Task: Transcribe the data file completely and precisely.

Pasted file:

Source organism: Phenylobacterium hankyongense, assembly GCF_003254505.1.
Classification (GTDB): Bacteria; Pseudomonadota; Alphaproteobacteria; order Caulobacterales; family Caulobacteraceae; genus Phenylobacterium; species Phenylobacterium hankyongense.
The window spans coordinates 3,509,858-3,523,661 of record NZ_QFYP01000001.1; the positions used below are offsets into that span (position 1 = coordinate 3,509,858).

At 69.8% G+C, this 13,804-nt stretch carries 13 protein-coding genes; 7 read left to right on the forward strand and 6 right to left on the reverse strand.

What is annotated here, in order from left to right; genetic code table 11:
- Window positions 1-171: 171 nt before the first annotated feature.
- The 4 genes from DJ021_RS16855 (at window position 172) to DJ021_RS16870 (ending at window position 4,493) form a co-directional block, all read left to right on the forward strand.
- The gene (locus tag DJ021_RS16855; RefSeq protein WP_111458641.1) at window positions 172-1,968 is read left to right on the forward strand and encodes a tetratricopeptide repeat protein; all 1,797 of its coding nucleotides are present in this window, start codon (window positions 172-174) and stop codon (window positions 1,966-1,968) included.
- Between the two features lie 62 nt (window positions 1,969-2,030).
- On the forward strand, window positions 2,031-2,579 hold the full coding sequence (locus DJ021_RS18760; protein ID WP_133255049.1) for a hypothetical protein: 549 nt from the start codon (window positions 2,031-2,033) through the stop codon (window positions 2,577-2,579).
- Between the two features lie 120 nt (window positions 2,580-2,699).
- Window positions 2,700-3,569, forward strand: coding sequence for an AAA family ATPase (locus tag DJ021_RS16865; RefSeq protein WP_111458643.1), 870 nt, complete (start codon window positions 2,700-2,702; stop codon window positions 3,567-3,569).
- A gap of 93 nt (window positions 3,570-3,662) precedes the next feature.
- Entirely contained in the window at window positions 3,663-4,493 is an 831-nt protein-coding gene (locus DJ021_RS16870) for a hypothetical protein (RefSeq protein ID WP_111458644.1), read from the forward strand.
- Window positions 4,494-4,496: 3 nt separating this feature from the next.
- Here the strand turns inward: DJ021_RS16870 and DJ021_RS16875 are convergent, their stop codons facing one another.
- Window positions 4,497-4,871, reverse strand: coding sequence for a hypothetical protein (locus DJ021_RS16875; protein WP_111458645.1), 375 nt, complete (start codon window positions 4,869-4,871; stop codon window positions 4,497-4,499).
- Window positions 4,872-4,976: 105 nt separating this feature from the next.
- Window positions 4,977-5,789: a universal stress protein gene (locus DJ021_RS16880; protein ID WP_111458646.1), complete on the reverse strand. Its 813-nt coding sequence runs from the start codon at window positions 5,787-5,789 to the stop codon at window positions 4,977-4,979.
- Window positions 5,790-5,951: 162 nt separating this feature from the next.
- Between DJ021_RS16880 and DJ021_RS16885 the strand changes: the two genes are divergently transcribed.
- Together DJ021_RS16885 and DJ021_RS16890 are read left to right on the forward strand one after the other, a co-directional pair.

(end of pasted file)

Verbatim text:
Source organism: Phenylobacterium hankyongense, assembly GCF_003254505.1.
Classification (GTDB): Bacteria; Pseudomonadota; Alphaproteobacteria; order Caulobacterales; family Caulobacteraceae; genus Phenylobacterium; species Phenylobacterium hankyongense.
The window spans coordinates 3,509,858-3,523,661 of record NZ_QFYP01000001.1; the positions used below are offsets into that span (position 1 = coordinate 3,509,858).

At 69.8% G+C, this 13,804-nt stretch carries 13 protein-coding genes; 7 read left to right on the forward strand and 6 right to left on the reverse strand.

What is annotated here, in order from left to right; genetic code table 11:
- Window positions 1-171: 171 nt before the first annotated feature.
- The 4 genes from DJ021_RS16855 (at window position 172) to DJ021_RS16870 (ending at window position 4,493) form a co-directional block, all read left to right on the forward strand.
- The gene (locus tag DJ021_RS16855; RefSeq protein WP_111458641.1) at window positions 172-1,968 is read left to right on the forward strand and encodes a tetratricopeptide repeat protein; all 1,797 of its coding nucleotides are present in this window, start codon (window positions 172-174) and stop codon (window positions 1,966-1,968) included.
- Between the two features lie 62 nt (window positions 1,969-2,030).
- On the forward strand, window positions 2,031-2,579 hold the full coding sequence (locus DJ021_RS18760; protein ID WP_133255049.1) for a hypothetical protein: 549 nt from the start codon (window positions 2,031-2,033) through the stop codon (window positions 2,577-2,579).
- Between the two features lie 120 nt (window positions 2,580-2,699).
- Window positions 2,700-3,569, forward strand: coding sequence for an AAA family ATPase (locus tag DJ021_RS16865; RefSeq protein WP_111458643.1), 870 nt, complete (start codon window positions 2,700-2,702; stop codon window positions 3,567-3,569).
- A gap of 93 nt (window positions 3,570-3,662) precedes the next feature.
- Entirely contained in the window at window positions 3,663-4,493 is an 831-nt protein-coding gene (locus DJ021_RS16870) for a hypothetical protein (RefSeq protein ID WP_111458644.1), read from the forward strand.
- Window positions 4,494-4,496: 3 nt separating this feature from the next.
- Here the strand turns inward: DJ021_RS16870 and DJ021_RS16875 are convergent, their stop codons facing one another.
- Window positions 4,497-4,871, reverse strand: coding sequence for a hypothetical protein (locus DJ021_RS16875; protein WP_111458645.1), 375 nt, complete (start codon window positions 4,869-4,871; stop codon window positions 4,497-4,499).
- Window positions 4,872-4,976: 105 nt separating this feature from the next.
- Window positions 4,977-5,789: a universal stress protein gene (locus DJ021_RS16880; protein ID WP_111458646.1), complete on the reverse strand. Its 813-nt coding sequence runs from the start codon at window positions 5,787-5,789 to the stop codon at window positions 4,977-4,979.
- Window positions 5,790-5,951: 162 nt separating this feature from the next.
- Between DJ021_RS16880 and DJ021_RS16885 the strand changes: the two genes are divergently transcribed.
- Together DJ021_RS16885 and DJ021_RS16890 are read left to right on the forward strand one after the other, a co-directional pair.